Happy Thanksgiving!

Greetings From Green Lake

Greetings from Green Lake, Wisconsin!

I am here at the Midwest-North Regional Vineyard Conference. This is the first night and I am really enjoying myself. I have high hopes for the remaining sessions.
This is a time for leaders of Midwestern Vineyard churches to pull back and focus on what God has for us. The organizers have built in time for reflection and have given us questions to aid in our reflection.
The structure of this conference is differtent from any conference I have ever been to. Usually, conferences are times of rushing from one session to another with hardly a minute in between.  Usually, conferences leave me exhausted.
This one is different. Each session ends with time for reflection. We have a nice break tomorrow. The organizers stress the importance of stillness. I am learning that taking time to spend with God away from the frantic activity of life is key.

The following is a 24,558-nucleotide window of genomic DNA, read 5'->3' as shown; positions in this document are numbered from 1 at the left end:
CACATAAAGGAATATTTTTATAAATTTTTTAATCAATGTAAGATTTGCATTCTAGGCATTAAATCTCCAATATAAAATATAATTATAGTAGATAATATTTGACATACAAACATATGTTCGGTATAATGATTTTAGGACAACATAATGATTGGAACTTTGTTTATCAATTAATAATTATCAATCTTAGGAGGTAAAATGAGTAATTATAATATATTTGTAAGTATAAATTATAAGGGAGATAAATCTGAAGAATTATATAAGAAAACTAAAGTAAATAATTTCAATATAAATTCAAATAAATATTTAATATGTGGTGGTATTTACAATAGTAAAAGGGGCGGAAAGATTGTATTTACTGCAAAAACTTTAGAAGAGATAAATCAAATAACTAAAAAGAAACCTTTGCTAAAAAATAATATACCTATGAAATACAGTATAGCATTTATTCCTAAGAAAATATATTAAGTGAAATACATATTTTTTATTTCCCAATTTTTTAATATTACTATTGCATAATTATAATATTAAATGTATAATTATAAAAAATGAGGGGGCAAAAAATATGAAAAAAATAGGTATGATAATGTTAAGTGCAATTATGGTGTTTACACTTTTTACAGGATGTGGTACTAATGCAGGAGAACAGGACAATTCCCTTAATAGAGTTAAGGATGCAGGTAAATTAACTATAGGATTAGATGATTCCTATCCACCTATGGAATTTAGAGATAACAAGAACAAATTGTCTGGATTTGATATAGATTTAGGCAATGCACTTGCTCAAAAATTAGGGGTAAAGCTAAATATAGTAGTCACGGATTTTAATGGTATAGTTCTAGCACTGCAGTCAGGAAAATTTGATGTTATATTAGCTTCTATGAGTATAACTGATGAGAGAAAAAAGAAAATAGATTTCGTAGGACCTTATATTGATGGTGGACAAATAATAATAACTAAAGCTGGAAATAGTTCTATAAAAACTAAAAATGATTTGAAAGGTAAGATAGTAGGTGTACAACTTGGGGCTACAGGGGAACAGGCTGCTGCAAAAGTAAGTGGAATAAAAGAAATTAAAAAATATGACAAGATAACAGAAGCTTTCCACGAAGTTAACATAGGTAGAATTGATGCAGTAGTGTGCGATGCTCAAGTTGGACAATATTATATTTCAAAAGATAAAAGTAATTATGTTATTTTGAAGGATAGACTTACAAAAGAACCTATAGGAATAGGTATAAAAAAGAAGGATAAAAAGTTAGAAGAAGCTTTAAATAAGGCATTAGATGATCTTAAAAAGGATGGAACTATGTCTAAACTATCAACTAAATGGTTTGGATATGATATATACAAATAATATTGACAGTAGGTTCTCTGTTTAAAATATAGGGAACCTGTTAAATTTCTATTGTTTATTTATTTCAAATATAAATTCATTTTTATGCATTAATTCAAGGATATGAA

Jesus knew this well. Luke 5:16 say a that “Jesus often withdrew to lonely places and prayed.” We know that Jesus did this and that he had a thriving ministry and a close connection with the Father. We see how Jesus benefitted from pulling away.
Somehow, we have forgotten the importance of solitude and reflection. Many of us recognize that this was important, even essential, for Jesus. However, two thousand years later many of us fail to see their relevance in our harried lives and overcrowded schedules. Jesus needed solitude and reflection. We need them just as badly.
Take time to get alone with God. See what happens. The heavens may not split for you (but then again, they may) but it will be surprisingly restorative. Try it. I think you’ll come back for more.

Influence and Inspiration

It’s half-past midnight. My mind is buzzing with excitement and inspiration. Maybe I’m too excited: I can’t sleep.